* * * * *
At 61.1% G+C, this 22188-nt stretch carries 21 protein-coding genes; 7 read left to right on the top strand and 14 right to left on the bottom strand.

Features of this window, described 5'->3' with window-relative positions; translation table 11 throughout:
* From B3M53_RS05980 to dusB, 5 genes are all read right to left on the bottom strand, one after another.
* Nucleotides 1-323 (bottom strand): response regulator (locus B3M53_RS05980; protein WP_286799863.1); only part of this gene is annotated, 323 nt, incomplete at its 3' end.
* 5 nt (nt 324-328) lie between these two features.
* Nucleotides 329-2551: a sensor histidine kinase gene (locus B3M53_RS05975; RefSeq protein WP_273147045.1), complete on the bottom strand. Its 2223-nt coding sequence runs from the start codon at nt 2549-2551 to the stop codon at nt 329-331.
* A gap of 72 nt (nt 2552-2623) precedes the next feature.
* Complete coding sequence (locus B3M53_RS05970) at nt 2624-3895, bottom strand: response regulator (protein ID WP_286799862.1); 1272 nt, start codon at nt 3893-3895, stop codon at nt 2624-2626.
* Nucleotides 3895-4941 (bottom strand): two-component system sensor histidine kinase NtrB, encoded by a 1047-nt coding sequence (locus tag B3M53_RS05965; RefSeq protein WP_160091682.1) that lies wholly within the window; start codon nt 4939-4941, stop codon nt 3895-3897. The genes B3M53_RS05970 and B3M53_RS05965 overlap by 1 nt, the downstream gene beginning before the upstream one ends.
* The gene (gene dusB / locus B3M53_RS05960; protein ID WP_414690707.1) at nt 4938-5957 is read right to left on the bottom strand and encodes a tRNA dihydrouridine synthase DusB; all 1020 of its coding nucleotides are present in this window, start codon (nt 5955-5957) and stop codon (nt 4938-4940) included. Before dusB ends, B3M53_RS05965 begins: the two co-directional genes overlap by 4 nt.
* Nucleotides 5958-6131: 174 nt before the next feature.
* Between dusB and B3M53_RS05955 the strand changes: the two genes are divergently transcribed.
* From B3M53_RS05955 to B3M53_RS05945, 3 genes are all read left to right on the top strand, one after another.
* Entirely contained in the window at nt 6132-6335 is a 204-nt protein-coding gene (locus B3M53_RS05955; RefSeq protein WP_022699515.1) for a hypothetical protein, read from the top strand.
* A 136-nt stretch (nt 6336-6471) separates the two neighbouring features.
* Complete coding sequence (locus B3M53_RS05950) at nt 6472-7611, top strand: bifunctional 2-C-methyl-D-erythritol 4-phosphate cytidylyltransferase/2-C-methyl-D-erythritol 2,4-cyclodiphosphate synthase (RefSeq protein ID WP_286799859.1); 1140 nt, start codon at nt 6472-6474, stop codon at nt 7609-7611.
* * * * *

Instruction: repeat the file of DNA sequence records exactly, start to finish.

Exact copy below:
At 61.1% G+C, this 22188-nt stretch carries 21 protein-coding genes; 7 read left to right on the top strand and 14 right to left on the bottom strand.

Features of this window, described 5'->3' with window-relative positions; translation table 11 throughout:
* From B3M53_RS05980 to dusB, 5 genes are all read right to left on the bottom strand, one after another.
* Nucleotides 1-323 (bottom strand): response regulator (locus B3M53_RS05980; protein WP_286799863.1); only part of this gene is annotated, 323 nt, incomplete at its 3' end.
* 5 nt (nt 324-328) lie between these two features.
* Nucleotides 329-2551: a sensor histidine kinase gene (locus B3M53_RS05975; RefSeq protein WP_273147045.1), complete on the bottom strand. Its 2223-nt coding sequence runs from the start codon at nt 2549-2551 to the stop codon at nt 329-331.
* A gap of 72 nt (nt 2552-2623) precedes the next feature.
* Complete coding sequence (locus B3M53_RS05970) at nt 2624-3895, bottom strand: response regulator (protein ID WP_286799862.1); 1272 nt, start codon at nt 3893-3895, stop codon at nt 2624-2626.
* Nucleotides 3895-4941 (bottom strand): two-component system sensor histidine kinase NtrB, encoded by a 1047-nt coding sequence (locus tag B3M53_RS05965; RefSeq protein WP_160091682.1) that lies wholly within the window; start codon nt 4939-4941, stop codon nt 3895-3897. The genes B3M53_RS05970 and B3M53_RS05965 overlap by 1 nt, the downstream gene beginning before the upstream one ends.
* The gene (gene dusB / locus B3M53_RS05960; protein ID WP_414690707.1) at nt 4938-5957 is read right to left on the bottom strand and encodes a tRNA dihydrouridine synthase DusB; all 1020 of its coding nucleotides are present in this window, start codon (nt 5955-5957) and stop codon (nt 4938-4940) included. Before dusB ends, B3M53_RS05965 begins: the two co-directional genes overlap by 4 nt.
* Nucleotides 5958-6131: 174 nt before the next feature.
* Between dusB and B3M53_RS05955 the strand changes: the two genes are divergently transcribed.
* From B3M53_RS05955 to B3M53_RS05945, 3 genes are all read left to right on the top strand, one after another.
* Entirely contained in the window at nt 6132-6335 is a 204-nt protein-coding gene (locus B3M53_RS05955; RefSeq protein WP_022699515.1) for a hypothetical protein, read from the top strand.
* A 136-nt stretch (nt 6336-6471) separates the two neighbouring features.
* Complete coding sequence (locus B3M53_RS05950) at nt 6472-7611, top strand: bifunctional 2-C-methyl-D-erythritol 4-phosphate cytidylyltransferase/2-C-methyl-D-erythritol 2,4-cyclodiphosphate synthase (RefSeq protein ID WP_286799859.1); 1140 nt, start codon at nt 6472-6474, stop codon at nt 7609-7611.